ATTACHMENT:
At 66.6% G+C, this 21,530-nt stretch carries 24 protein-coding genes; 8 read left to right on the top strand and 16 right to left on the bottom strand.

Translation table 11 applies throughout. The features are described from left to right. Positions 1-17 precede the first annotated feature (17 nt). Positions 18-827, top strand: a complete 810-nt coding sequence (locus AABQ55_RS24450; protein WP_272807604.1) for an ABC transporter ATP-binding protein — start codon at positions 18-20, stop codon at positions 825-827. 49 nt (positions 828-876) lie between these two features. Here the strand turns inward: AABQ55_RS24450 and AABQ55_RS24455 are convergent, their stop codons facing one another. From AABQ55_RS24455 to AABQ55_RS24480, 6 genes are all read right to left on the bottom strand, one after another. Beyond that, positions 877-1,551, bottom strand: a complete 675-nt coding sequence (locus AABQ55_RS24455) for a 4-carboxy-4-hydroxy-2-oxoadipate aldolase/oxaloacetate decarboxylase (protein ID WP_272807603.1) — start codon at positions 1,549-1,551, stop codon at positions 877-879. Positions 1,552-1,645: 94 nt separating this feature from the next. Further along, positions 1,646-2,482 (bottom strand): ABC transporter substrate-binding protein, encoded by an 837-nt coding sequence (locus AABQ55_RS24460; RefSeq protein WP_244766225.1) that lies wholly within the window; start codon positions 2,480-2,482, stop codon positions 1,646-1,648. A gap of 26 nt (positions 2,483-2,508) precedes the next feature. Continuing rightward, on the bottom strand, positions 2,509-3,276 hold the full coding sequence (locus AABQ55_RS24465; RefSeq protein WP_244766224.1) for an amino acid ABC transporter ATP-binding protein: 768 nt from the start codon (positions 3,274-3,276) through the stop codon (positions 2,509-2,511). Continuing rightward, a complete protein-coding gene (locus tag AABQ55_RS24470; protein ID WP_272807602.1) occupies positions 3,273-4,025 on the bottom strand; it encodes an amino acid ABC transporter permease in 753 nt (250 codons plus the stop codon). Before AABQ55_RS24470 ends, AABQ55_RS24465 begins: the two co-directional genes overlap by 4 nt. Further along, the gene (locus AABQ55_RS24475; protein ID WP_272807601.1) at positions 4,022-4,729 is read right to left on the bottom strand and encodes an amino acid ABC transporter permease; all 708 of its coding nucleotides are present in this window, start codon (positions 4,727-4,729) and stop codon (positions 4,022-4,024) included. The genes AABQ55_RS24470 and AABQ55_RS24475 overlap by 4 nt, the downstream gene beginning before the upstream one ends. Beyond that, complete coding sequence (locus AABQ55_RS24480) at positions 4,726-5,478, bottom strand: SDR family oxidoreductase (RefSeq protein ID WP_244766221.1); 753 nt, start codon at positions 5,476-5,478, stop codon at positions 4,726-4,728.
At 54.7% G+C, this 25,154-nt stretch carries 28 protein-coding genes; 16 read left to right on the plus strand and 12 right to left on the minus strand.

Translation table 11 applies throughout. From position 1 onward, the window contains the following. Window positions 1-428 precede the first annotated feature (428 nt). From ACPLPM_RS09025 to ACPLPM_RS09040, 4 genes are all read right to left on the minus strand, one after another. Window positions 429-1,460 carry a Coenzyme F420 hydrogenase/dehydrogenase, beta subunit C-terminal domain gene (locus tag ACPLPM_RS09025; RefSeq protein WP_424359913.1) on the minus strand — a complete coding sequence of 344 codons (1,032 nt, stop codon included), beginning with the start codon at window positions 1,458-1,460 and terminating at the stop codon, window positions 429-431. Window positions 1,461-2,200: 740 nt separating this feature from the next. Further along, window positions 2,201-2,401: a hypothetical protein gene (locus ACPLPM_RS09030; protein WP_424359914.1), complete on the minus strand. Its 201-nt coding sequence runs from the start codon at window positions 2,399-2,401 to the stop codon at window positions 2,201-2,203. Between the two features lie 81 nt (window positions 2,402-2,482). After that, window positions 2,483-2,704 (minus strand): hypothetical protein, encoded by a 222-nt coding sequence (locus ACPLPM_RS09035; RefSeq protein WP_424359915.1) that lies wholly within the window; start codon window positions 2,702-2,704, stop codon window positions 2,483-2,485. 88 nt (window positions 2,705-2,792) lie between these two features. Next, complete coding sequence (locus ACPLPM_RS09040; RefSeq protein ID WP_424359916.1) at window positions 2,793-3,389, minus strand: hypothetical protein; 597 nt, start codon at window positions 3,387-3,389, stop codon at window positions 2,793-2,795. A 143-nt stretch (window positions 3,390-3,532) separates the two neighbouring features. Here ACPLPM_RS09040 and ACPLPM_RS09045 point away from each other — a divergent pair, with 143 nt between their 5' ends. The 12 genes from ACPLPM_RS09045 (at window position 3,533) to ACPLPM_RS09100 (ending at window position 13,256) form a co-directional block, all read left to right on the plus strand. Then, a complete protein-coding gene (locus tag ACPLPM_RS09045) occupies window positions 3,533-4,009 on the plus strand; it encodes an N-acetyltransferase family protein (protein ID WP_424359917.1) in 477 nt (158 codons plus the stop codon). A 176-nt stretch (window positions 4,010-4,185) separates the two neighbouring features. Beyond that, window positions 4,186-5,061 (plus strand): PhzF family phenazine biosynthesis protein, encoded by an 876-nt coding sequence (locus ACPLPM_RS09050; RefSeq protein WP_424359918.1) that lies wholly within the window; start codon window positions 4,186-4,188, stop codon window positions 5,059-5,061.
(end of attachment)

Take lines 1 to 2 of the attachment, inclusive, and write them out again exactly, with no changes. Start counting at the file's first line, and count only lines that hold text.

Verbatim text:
At 66.6% G+C, this 21,530-nt stretch carries 24 protein-coding genes; 8 read left to right on the top strand and 16 right to left on the bottom strand.

Translation table 11 applies throughout. The features are described from left to right. Positions 1-17 precede the first annotated feature (17 nt). Positions 18-827, top strand: a complete 810-nt coding sequence (locus AABQ55_RS24450; protein WP_272807604.1) for an ABC transporter ATP-binding protein — start codon at positions 18-20, stop codon at positions 825-827. 49 nt (positions 828-876) lie between these two features. Here the strand turns inward: AABQ55_RS24450 and AABQ55_RS24455 are convergent, their stop codons facing one another. From AABQ55_RS24455 to AABQ55_RS24480, 6 genes are all read right to left on the bottom strand, one after another. Beyond that, positions 877-1,551, bottom strand: a complete 675-nt coding sequence (locus AABQ55_RS24455) for a 4-carboxy-4-hydroxy-2-oxoadipate aldolase/oxaloacetate decarboxylase (protein ID WP_272807603.1) — start codon at positions 1,549-1,551, stop codon at positions 877-879. Positions 1,552-1,645: 94 nt separating this feature from the next. Further along, positions 1,646-2,482 (bottom strand): ABC transporter substrate-binding protein, encoded by an 837-nt coding sequence (locus AABQ55_RS24460; RefSeq protein WP_244766225.1) that lies wholly within the window; start codon positions 2,480-2,482, stop codon positions 1,646-1,648. A gap of 26 nt (positions 2,483-2,508) precedes the next feature. Continuing rightward, on the bottom strand, positions 2,509-3,276 hold the full coding sequence (locus AABQ55_RS24465; RefSeq protein WP_244766224.1) for an amino acid ABC transporter ATP-binding protein: 768 nt from the start codon (positions 3,274-3,276) through the stop codon (positions 2,509-2,511). Continuing rightward, a complete protein-coding gene (locus tag AABQ55_RS24470; protein ID WP_272807602.1) occupies positions 3,273-4,025 on the bottom strand; it encodes an amino acid ABC transporter permease in 753 nt (250 codons plus the stop codon). Before AABQ55_RS24470 ends, AABQ55_RS24465 begins: the two co-directional genes overlap by 4 nt. Further along, the gene (locus AABQ55_RS24475; protein ID WP_272807601.1) at positions 4,022-4,729 is read right to left on the bottom strand and encodes an amino acid ABC transporter permease; all 708 of its coding nucleotides are present in this window, start codon (positions 4,727-4,729) and stop codon (positions 4,022-4,024) included. The genes AABQ55_RS24470 and AABQ55_RS24475 overlap by 4 nt, the downstream gene beginning before the upstream one ends. Beyond that, complete coding sequence (locus AABQ55_RS24480) at positions 4,726-5,478, bottom strand: SDR family oxidoreductase (RefSeq protein ID WP_244766221.1); 753 nt, start codon at positions 5,476-5,478, stop codon at positions 4,726-4,728.